Voyageurs to Study Declining Moose

Voyageurs National Park officials plan to radio-collar 14 moose this month to investigate the potential effects of climate change and other factors on the long-term viability of moose in the park.

Voyageurs is concerned about the long-term viability of its moose population given recent declines in moose in other parts of Minnesota and adjacent Ontario. Among the factors possibly causing the declines are chronic stress related to warmer summer and winter temperatures and lethal effects of parasites transmitted by white-tailed deer such as brainworm and liver flukes.

The study is a collaborative effort between Voyageurs National Park, the University of Minnesota-Duluth’s Natural Resources Research Institute, and the U.S. Geological Survey.

Nine female and five male moose will be captured in the park using net-guns fired from a single helicopter.  Blood and fecal samples will be collected from each moose as part of a collaborative effort with the Minnesota Department of Natural Resources to assess moose population health throughout the state.

Collars used in the year-long study will be outfitted with GPS receivers that will record each animal’s position every 15 minutes. The collars are capable of storing up to 14 months of location, sensor, and activity data. The collars will be retrieved when animals are recaptured next February.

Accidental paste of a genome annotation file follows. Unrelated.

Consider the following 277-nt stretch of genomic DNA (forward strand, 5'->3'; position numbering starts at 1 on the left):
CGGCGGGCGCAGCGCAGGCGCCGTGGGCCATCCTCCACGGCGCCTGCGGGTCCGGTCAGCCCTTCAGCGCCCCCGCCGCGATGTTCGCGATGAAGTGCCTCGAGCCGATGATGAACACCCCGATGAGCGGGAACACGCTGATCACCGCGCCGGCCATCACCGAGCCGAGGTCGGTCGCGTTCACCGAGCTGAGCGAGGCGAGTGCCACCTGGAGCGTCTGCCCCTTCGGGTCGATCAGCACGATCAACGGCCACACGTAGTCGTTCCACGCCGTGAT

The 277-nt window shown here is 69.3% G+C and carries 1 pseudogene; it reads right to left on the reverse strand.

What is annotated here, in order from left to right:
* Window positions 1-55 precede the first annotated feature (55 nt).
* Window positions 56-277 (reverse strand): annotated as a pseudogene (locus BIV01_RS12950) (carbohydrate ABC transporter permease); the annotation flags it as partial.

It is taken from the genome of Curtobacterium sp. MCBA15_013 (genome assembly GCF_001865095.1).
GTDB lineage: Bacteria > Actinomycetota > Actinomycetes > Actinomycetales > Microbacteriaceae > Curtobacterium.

The full media release on the study can be found HERE.

Voyageurs National Park is the habitat for a moose population of 50-90 animals, according to recent surveys. Twenty-five moose — including six calves — were sighted during an aerial moose survey completed in January.  Due to the difficulty in spotting moose in winter under the park’s thick conifer canopy, less than 50 percent of moose actually present are thought to be seen during aerial surveys, officials say.

Two-hundred-eighty white-tailed deer were also observed during the survey. Deer numbers have generally increased in northern Minnesota in the last 20 years. The study will assess changes in the relative number and distribution of deer within the park over that time. It will also examine the prevalence of brainworm and liver flukes in deer within the park. These parasites can be fatal to moose but rarely affect deer.

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